Nowadays, it seems every time you turn around, someone’s slapping a health claim on a box of Triscuits. Picking out a box of cereal now involves a moral dilemma, as you contemplate boxed breakfasts that claim to turn your ticker up a notch by promoting heart health while others offer to boost your cancer-fighting potential with a dose of much-hyped antioxidants. Will you suffer heart failure if you forgo an oat-based cereal in favor of puffed rice? Or will you find salvation in the cracker and chip aisle, where you can choose potato chips “proven” to lower your cholesterol? Not even water is immune, as you know if you’ve found yourself lost amid shelves of vitamin water or electrolyte-infused water claiming to increase your energy, improve bone density, boost immunity, and scavenge free radicals.
Welcome to the world of nutraceuticals and qualified health claims.
Nutraceuticals (a portmanteau of the words “nutrition” and “pharmaceutical”) are bioactive chemicals derived from food, but consumed at concentrations much higher than you could achieve through diet alone. Think alpha-linoleic acid supplements (originally found in greens, seeds, and animals that eat grass), isolated lycopene (derived from red fruits), or allicin tablets (from garlic). Qualified health claims are the little blurbs on packages something along the lines of this: “Some research suggests the specific type of oil in this deep-fried product could possibly reduce the risk of certain bad stuff like maybe heart disease, if the oil is replacing saturated fat, ground glass, or battery acid in the diet, and if this product isn’t increasing the number of calories you currently consume, and if you’re not standing in the middle of a busy street when you eat it.” If you live in the U.S., you may have noticed that qualified health claims are on a whole lot of things right now, from plain oatmeal to junk food to cooking oils to frozen foods. And while oatmeal is still just oatmeal for the most part, food giants are monkeying with a lot of their products in the interest of increasing their profit margins by marketing them to health-conscious Americans and those looking for quick fixes. Medicines masquerading as foods are running rampant, and still, vitamin supplements are ubiquitous. Taking a daily multivitamin is a matter of course for many people of all ages—a full third of all adults take a supplement of some type, according to the National Health Interview Survey. Unfortunately, the press on vitamins has not been so positive lately. While supplements can be vital for a nutrient-deficient diet, most Americans frankly do not have such deficiencies, and overdosing on some micronutrients can be dangerous, even deadly.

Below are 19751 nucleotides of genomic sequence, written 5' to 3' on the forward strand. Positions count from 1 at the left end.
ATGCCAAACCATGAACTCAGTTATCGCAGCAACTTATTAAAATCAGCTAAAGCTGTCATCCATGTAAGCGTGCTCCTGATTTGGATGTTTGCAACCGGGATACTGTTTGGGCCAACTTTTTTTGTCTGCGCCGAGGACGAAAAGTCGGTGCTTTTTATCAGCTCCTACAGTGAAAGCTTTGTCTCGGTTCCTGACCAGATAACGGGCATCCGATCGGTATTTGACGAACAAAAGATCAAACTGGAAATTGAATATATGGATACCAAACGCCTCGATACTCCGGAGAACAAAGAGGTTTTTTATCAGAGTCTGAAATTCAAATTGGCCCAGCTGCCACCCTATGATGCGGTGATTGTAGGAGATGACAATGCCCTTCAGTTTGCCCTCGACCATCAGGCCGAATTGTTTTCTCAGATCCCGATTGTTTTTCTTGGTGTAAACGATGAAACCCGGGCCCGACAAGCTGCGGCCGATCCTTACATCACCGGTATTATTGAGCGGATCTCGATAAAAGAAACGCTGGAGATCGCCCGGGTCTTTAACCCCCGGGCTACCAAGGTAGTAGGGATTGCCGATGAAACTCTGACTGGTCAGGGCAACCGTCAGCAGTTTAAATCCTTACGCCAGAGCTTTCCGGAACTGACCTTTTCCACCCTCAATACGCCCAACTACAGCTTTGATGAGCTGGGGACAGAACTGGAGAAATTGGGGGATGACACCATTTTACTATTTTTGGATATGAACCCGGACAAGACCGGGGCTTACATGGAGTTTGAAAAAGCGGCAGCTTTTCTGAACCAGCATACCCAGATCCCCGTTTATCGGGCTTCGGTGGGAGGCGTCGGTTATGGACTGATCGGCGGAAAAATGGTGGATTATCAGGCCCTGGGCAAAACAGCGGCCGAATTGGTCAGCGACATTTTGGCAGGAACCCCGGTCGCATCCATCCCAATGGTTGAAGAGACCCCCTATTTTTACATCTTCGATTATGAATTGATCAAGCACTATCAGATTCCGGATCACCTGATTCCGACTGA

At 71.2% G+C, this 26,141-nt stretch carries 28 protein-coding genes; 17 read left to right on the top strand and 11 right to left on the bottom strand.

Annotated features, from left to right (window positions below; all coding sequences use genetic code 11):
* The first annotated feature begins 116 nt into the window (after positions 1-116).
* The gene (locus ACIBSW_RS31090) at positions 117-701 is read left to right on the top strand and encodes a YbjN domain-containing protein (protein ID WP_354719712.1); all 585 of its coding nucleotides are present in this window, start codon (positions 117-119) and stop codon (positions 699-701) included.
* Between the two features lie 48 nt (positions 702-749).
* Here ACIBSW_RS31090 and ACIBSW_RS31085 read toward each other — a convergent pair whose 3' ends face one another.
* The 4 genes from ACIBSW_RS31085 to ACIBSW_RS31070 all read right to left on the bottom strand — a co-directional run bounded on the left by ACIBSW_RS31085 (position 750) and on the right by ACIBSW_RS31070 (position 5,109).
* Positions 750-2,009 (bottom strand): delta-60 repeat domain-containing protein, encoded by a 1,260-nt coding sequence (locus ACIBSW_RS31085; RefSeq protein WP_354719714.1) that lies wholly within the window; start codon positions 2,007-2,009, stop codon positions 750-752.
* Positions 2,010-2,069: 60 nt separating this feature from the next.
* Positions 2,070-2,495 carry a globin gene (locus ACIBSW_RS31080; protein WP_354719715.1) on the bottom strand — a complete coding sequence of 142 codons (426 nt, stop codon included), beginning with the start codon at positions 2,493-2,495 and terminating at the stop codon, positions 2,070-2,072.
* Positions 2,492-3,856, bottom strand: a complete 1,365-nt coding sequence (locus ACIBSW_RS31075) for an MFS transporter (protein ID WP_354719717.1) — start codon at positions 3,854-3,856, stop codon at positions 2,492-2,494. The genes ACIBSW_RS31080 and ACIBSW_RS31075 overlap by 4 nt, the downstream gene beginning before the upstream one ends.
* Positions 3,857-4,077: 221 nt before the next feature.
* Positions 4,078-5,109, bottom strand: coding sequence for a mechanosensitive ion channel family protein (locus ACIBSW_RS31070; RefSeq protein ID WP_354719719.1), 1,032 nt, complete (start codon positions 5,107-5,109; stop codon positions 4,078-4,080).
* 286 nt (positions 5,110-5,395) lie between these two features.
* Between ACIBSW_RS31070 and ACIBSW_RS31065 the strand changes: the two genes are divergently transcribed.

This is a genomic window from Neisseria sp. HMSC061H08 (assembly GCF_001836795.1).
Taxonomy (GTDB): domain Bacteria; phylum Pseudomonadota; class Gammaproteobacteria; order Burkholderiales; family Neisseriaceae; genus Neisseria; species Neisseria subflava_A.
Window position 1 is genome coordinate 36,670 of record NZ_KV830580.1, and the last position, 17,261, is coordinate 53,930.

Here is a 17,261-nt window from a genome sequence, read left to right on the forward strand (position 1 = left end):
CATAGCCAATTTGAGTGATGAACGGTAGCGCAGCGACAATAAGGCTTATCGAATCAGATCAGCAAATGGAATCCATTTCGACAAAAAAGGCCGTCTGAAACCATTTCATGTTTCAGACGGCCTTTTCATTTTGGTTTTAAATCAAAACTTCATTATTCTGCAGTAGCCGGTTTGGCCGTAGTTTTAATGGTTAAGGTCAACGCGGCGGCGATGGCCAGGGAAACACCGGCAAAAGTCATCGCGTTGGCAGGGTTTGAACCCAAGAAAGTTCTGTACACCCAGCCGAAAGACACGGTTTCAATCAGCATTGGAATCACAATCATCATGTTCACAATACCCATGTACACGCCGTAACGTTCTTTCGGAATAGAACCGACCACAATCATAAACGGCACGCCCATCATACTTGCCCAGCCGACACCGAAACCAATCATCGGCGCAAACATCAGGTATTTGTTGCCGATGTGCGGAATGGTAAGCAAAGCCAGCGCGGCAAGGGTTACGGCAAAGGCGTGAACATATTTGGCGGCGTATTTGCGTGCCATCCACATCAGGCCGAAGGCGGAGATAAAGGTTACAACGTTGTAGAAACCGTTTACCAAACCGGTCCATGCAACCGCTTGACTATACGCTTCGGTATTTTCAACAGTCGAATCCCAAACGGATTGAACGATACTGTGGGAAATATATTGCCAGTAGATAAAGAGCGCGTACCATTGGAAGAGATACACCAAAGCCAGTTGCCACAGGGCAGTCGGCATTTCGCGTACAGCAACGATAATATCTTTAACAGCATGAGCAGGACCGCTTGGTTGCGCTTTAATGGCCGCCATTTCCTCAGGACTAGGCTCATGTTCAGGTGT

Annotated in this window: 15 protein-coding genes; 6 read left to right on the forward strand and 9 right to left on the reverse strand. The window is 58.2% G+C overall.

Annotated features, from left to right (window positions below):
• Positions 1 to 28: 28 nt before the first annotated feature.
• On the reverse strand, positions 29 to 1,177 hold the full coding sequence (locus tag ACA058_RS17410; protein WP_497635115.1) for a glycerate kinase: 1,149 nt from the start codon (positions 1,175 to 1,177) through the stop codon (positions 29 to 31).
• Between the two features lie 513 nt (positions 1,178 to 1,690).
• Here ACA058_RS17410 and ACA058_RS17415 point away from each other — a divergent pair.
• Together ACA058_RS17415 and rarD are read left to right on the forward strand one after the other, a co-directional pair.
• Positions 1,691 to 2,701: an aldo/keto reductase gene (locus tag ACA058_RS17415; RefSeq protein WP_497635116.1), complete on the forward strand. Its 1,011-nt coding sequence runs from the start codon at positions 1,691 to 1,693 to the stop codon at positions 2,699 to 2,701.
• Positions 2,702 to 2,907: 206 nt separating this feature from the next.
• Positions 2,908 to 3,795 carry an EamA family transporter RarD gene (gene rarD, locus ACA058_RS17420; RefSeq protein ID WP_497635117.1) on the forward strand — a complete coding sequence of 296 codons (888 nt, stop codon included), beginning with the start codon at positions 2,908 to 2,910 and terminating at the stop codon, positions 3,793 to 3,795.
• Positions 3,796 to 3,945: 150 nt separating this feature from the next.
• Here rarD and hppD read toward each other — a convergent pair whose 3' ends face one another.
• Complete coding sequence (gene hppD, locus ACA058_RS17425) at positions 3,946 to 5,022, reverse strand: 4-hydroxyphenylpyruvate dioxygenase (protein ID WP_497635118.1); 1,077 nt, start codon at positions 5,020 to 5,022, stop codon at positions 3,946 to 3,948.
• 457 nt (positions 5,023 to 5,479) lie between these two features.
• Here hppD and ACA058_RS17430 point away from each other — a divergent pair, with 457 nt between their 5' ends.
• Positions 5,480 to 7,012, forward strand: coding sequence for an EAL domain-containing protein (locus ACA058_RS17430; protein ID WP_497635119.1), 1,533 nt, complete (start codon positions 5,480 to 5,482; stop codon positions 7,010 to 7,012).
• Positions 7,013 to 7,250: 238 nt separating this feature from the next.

Recently, I saw a New York Times article by Tara Parker-Pope that mentions several recent studies on vitamins. The findings range from the benign (no reduction in cancer results in those taking vitamins C and E for a decade, no reduction in heart disease with those supplements either, no reduction of heart attacks with vitamin B supplements, no difference in infection rates among the elderly taking a multivitamin) to the severe. Among the most concerning:
- In October, a major trial studying whether vitamin E and selenium could lower a man’s risk for prostate cancer ended amidst worries that the treatments may do more harm than good.